Stay tuned at EURACTIV to see which approach Scholz adopted in his EU debut on Thursday.

The Roundup

Western sanctions on Alexander Lukashenko’s regime need to be better coordinated to fill the currently existing loopholes, Belarus opposition leader Svetlana Tsikhanouskaya told EURACTIV ahead of a crucial Eastern Partnership summit this week.

The European Commission on Tuesday (14 December) unveiled four initiatives aimed at readying Europe’s transport network for a low-carbon future – a set of proposals hailed by Greenpeace as “exceeding expectations” when it comes to promoting rail transport. The “efficient and green mobility package” proposes upgrades to the EU’s main transport routes, a revision of the intelligent transport system directive, a new framework to boost clean mobility in cities, and support for long-distance and cross-border passenger rail.

The European Commission on Wednesday (15 December) unveiled a package of gas legislation that aims to steer Europe away from fossil gas towards more sustainable energy sources, like renewable and low-carbon hydrogen. To reach its aim of net zero emissions by mid-century, Europe needs to drastically increase the level of electrification across the economy, but the European Commission says there will still be a need for gas in certain sectors that are difficult to electrify, like heavy industry and transport.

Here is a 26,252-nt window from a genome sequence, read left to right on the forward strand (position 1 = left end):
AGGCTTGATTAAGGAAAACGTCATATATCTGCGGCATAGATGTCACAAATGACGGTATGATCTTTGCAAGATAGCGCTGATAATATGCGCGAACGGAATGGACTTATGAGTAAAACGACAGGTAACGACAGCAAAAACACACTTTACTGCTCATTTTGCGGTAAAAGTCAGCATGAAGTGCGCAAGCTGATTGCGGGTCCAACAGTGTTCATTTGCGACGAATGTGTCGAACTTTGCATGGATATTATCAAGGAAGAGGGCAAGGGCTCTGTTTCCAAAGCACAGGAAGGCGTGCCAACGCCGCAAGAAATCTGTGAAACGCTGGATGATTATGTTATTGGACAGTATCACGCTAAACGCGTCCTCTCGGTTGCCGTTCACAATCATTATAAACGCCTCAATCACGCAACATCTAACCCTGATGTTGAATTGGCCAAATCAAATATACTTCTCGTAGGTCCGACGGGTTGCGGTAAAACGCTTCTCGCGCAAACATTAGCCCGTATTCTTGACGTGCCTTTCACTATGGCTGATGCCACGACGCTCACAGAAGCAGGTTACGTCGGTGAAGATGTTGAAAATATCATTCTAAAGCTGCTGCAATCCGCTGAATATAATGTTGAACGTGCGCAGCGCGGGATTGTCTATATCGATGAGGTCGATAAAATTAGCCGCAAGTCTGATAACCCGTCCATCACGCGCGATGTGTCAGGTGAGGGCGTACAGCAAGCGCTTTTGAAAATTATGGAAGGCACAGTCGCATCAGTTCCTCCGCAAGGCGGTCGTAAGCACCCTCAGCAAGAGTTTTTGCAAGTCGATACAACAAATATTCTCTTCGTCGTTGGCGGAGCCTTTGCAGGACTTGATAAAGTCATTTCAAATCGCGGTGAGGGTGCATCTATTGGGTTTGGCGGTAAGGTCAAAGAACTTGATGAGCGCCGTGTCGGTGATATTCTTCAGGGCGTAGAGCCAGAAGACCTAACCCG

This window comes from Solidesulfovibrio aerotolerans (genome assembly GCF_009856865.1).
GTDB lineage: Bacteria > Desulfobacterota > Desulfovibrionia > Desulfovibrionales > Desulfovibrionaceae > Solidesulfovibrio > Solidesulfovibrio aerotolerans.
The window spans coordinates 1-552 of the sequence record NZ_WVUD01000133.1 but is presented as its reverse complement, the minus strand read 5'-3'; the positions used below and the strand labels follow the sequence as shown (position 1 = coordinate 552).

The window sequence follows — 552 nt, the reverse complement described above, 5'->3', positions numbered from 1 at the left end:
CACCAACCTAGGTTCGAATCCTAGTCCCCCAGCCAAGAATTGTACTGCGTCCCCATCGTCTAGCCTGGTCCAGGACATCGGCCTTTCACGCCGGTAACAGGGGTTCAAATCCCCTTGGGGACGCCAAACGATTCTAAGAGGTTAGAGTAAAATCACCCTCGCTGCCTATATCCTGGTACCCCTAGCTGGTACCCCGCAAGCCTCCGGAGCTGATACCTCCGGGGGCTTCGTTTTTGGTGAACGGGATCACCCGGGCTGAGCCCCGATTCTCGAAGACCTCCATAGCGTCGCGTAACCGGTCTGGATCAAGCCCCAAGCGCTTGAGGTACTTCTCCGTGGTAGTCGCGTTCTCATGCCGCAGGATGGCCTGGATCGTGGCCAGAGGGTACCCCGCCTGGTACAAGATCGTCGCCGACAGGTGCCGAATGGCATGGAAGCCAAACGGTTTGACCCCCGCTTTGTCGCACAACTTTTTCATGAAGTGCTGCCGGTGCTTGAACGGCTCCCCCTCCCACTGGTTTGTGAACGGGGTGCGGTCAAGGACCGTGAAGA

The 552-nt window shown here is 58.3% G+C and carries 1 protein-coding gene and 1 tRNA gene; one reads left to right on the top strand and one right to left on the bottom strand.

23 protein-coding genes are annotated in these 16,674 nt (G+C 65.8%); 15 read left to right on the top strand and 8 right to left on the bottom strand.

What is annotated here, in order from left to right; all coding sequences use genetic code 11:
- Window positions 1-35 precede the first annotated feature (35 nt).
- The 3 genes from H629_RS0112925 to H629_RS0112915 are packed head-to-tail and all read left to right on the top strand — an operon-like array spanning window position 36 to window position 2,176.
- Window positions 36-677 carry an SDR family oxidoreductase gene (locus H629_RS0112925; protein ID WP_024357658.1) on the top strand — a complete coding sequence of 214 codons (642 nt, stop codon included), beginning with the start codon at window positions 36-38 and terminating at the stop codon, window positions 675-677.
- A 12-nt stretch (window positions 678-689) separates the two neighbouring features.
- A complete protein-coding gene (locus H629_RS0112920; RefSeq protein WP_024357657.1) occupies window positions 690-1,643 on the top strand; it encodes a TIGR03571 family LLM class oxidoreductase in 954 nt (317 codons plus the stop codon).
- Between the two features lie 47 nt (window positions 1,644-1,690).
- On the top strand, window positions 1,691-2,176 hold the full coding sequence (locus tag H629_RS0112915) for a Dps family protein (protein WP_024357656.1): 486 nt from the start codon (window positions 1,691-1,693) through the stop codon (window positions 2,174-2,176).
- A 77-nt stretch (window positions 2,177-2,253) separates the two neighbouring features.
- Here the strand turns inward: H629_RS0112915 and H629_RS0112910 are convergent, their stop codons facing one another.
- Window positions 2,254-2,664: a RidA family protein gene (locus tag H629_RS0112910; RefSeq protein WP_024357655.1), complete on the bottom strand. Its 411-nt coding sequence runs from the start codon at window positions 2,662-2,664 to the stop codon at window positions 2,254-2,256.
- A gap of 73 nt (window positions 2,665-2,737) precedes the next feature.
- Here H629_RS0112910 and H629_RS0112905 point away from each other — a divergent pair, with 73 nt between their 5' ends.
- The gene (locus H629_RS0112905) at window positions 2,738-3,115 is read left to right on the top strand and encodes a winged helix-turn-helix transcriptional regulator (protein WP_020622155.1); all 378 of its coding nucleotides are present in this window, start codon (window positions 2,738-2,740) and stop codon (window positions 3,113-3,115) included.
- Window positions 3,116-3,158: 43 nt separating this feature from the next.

A new recommendation to the Dutch government suggests a hybrid risk approach on Legionella bacteria monitoring in implementing the new EU’s tap water rules at member state levels. Detecting bacterial cultures of Legionella was one of the prominent bones of contention during interinstitutional negotiations on the revision of the Drinking Water Directive (DWD), which updated parameters of water quality set more than 20 years ago.

The recent hike in energy prices has triggered deep concerns across Europe. While the root cause lies in the global gas prices on which the EU still relies for over 20% of its energy needs, the consequences have fallen on all consumers, including households, which have seen unexpectedly expensive energy bills.

It is the start of a new era in German football: a female chief at the helm of one of the largest European football leagues and mandatory sustainability criteria for the 36 biggest German clubs.

The European Parliament has pushed back a key vote on the details of the Common Agricultural Policy (CAP) reform to January to allow time for proper scrutiny, going against the Commission’s wishes to speed up the procedure. With deadlines looming large for the next steps of the CAP reform, the European Commission pushed for what is known as an “early non-objection” vote on two cornerstone pieces of CAP-related secondary legislation, the so-called ‘delegated acts’.

Moldova aspires to join the European Union and the former Soviet republic has told Russia that this is its choice, Moldovan President Maia Sandu said on Tuesday (14 December), ahead of the Eastern Partnership summit. Her comments in an interview with Reuters were her clearest public remarks on Moldova’s pro-Western course. Since Moldova won independence from the Soviet Union in 1991, pro-Russian and pro-EU politicians have vied for control.

Like every Tuesday, check out our Green Brief for a roundup of weekly news.

Courtesy: (euractiv)